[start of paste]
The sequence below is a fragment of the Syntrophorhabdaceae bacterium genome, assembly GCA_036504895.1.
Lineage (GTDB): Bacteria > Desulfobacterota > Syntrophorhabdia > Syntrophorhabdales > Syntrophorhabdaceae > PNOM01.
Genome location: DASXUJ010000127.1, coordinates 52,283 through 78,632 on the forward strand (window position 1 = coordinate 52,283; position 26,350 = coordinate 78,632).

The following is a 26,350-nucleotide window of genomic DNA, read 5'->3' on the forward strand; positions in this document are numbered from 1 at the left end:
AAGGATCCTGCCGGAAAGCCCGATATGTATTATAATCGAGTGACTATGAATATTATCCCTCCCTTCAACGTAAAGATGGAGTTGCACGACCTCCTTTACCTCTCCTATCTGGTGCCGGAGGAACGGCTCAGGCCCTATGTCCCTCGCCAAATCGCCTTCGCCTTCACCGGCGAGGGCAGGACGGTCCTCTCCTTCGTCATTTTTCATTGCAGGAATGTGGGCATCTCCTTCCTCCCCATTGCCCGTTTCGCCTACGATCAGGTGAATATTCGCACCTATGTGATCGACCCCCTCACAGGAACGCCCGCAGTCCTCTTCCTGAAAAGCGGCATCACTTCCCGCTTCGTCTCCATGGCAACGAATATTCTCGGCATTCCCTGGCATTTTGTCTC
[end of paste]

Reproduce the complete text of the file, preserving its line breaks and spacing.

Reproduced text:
The sequence below is a fragment of the Syntrophorhabdaceae bacterium genome, assembly GCA_036504895.1.
Lineage (GTDB): Bacteria > Desulfobacterota > Syntrophorhabdia > Syntrophorhabdales > Syntrophorhabdaceae > PNOM01.
Genome location: DASXUJ010000127.1, coordinates 52,283 through 78,632 on the forward strand (window position 1 = coordinate 52,283; position 26,350 = coordinate 78,632).

The following is a 26,350-nucleotide window of genomic DNA, read 5'->3' on the forward strand; positions in this document are numbered from 1 at the left end:
AAGGATCCTGCCGGAAAGCCCGATATGTATTATAATCGAGTGACTATGAATATTATCCCTCCCTTCAACGTAAAGATGGAGTTGCACGACCTCCTTTACCTCTCCTATCTGGTGCCGGAGGAACGGCTCAGGCCCTATGTCCCTCGCCAAATCGCCTTCGCCTTCACCGGCGAGGGCAGGACGGTCCTCTCCTTCGTCATTTTTCATTGCAGGAATGTGGGCATCTCCTTCCTCCCCATTGCCCGTTTCGCCTACGATCAGGTGAATATTCGCACCTATGTGATCGACCCCCTCACAGGAACGCCCGCAGTCCTCTTCCTGAAAAGCGGCATCACTTCCCGCTTCGTCTCCATGGCAACGAATATTCTCGGCATTCCCTGGCATTTTGTCTC